Differential Diagnosis

Amyotrophic lateral sclerosis

Post-traumatic syringomyelia

Guillain-Barré syndrome

Spinal cord infarction

Ischemic injury to spinal cord (i.e., secondary to abdominal and thoracic aneurysms)

Multiple sclerosis

Transverse myelitis

Treatment

Initial

Skin Management

In an analysis of long-term medical complications among subjects enrolled in the National Spinal Cord Injury Statistical Center database, pressure ulcers were the most commonly reported postinjury complication. McKinley and colleagues [10] reported a 15.2% incidence of pressure ulcers in the first annual follow-up postinjury year. The rates increased steadily during all follow-up years in both complete and incomplete SCIs. Common sites for pressure ulcers are the sacrum, greater trochanter, and heels. Excessive pressure, shearing, friction, and maceration can increase the risk for pressure ulcers. Other risk factors include spasticity, impaired sensation, immobility, poor nutrition, weight gain, and incontinence [11].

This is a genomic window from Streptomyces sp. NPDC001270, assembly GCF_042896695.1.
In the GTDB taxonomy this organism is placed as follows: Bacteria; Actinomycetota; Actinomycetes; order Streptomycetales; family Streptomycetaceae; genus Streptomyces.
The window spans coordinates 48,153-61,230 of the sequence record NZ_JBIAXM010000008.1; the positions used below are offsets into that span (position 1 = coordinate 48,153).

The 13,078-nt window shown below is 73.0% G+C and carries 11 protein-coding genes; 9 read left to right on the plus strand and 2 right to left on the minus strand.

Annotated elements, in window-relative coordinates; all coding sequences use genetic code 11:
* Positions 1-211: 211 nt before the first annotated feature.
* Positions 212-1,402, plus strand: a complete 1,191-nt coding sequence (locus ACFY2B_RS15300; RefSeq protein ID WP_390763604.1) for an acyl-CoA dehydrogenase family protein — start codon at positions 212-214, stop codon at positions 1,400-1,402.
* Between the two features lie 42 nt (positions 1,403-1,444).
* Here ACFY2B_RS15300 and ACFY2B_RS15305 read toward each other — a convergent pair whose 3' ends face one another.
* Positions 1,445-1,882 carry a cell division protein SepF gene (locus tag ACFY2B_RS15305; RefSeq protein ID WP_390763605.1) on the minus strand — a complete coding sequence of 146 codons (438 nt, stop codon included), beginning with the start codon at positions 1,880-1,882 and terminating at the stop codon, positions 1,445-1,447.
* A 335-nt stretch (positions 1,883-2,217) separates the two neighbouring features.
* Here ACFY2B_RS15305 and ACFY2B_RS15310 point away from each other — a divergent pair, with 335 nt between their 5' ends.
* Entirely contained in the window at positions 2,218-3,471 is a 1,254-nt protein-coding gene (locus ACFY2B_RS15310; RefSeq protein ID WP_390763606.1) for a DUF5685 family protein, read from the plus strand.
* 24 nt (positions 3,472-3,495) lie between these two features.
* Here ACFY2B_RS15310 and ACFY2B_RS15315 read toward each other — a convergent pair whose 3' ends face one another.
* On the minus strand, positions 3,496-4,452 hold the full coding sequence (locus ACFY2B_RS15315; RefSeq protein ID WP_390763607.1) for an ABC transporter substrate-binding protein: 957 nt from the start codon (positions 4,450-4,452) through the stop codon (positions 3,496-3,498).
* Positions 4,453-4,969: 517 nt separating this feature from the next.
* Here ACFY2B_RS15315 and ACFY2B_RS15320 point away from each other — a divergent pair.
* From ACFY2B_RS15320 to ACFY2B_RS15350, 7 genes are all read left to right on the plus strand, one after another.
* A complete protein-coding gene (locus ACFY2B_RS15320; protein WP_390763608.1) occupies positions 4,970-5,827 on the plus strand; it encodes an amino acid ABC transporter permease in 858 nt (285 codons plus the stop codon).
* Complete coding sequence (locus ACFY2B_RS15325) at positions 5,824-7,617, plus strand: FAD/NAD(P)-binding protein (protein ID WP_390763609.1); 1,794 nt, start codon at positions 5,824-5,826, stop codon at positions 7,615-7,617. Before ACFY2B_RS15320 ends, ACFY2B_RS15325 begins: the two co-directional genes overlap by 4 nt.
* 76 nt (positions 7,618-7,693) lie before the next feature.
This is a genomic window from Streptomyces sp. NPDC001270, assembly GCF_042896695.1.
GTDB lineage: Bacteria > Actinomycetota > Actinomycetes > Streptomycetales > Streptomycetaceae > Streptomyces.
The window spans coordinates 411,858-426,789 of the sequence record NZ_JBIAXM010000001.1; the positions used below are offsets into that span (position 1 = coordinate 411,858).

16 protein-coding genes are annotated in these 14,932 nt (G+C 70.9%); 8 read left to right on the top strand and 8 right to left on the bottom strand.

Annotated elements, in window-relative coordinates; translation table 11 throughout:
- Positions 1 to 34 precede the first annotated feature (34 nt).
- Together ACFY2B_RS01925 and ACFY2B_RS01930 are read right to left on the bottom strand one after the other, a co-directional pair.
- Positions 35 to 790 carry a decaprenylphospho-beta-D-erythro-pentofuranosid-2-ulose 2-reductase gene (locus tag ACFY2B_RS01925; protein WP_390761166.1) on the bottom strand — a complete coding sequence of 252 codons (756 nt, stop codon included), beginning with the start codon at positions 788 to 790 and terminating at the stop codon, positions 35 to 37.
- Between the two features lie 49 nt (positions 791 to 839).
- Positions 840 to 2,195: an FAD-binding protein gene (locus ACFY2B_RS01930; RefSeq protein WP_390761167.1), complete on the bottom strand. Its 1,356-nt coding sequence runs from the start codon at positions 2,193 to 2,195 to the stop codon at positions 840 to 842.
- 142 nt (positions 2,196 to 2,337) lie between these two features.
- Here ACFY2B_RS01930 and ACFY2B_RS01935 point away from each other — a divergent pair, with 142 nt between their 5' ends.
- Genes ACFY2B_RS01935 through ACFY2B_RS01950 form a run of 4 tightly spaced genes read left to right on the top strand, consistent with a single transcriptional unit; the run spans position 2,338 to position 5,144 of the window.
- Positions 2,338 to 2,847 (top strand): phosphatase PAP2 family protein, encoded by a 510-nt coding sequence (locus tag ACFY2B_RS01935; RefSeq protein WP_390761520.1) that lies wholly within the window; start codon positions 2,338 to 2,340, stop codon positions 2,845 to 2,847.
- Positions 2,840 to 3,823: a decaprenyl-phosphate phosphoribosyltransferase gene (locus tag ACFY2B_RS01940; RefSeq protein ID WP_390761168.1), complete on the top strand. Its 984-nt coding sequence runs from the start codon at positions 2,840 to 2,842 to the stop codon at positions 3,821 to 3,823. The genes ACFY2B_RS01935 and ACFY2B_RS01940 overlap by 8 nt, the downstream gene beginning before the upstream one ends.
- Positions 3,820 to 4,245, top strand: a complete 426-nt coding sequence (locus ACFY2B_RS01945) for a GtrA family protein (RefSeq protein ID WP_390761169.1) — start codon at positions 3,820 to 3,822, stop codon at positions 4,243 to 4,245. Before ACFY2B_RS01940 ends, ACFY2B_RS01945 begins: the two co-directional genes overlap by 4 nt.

The maintenance of skin integrity is an ever-present goal in patients with SCI. Pressure ulcer formation will lead to the development of scar tissue and an even greater likelihood of ulcer recurrence. Seating surfaces should be reevaluated on a regular basis, ensuring that they have not worn out and still fit the patient’s weight and size. Patients are encouraged to perform daily skin examinations, and most paraplegic patients are able to independently perform pressure-relieving strategies, such as wheelchair pushups. These techniques should be performed every 15 minutes to minimize excessive pressure.